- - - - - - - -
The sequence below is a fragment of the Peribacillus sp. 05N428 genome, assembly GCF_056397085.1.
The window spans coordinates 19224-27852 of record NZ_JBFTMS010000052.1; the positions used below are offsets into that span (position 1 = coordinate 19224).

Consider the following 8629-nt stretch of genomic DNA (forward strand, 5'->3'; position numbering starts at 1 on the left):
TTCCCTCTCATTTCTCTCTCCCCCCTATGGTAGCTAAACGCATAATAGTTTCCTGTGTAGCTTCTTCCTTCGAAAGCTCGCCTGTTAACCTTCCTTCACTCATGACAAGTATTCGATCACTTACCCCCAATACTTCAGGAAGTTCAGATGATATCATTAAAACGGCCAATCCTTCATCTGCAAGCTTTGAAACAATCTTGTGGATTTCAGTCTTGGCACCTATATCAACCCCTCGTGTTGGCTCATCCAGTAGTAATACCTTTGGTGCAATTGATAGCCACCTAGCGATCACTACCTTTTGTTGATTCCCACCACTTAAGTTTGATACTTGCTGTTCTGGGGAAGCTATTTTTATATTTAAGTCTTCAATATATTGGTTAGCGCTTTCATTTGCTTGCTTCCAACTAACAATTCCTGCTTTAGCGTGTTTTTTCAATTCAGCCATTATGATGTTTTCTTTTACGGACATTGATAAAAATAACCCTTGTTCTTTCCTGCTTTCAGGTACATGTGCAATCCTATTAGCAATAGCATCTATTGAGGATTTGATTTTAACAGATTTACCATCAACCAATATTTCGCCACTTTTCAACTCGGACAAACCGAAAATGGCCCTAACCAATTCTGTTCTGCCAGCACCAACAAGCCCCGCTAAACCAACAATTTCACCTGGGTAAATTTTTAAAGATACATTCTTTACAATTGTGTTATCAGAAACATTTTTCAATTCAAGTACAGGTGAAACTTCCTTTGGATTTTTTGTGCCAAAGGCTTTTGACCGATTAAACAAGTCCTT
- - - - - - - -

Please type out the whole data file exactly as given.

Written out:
The sequence below is a fragment of the Peribacillus sp. 05N428 genome, assembly GCF_056397085.1.
The window spans coordinates 19224-27852 of record NZ_JBFTMS010000052.1; the positions used below are offsets into that span (position 1 = coordinate 19224).

Consider the following 8629-nt stretch of genomic DNA (forward strand, 5'->3'; position numbering starts at 1 on the left):
TTCCCTCTCATTTCTCTCTCCCCCCTATGGTAGCTAAACGCATAATAGTTTCCTGTGTAGCTTCTTCCTTCGAAAGCTCGCCTGTTAACCTTCCTTCACTCATGACAAGTATTCGATCACTTACCCCCAATACTTCAGGAAGTTCAGATGATATCATTAAAACGGCCAATCCTTCATCTGCAAGCTTTGAAACAATCTTGTGGATTTCAGTCTTGGCACCTATATCAACCCCTCGTGTTGGCTCATCCAGTAGTAATACCTTTGGTGCAATTGATAGCCACCTAGCGATCACTACCTTTTGTTGATTCCCACCACTTAAGTTTGATACTTGCTGTTCTGGGGAAGCTATTTTTATATTTAAGTCTTCAATATATTGGTTAGCGCTTTCATTTGCTTGCTTCCAACTAACAATTCCTGCTTTAGCGTGTTTTTTCAATTCAGCCATTATGATGTTTTCTTTTACGGACATTGATAAAAATAACCCTTGTTCTTTCCTGCTTTCAGGTACATGTGCAATCCTATTAGCAATAGCATCTATTGAGGATTTGATTTTAACAGATTTACCATCAACCAATATTTCGCCACTTTTCAACTCGGACAAACCGAAAATGGCCCTAACCAATTCTGTTCTGCCAGCACCAACAAGCCCCGCTAAACCAACAATTTCACCTGGGTAAATTTTTAAAGATACATTCTTTACAATTGTGTTATCAGAAACATTTTTCAATTCAAGTACAGGTGAAACTTCCTTTGGATTTTTTGTGCCAAAGGCTTTTGACCGATTAAACAAGTCCTT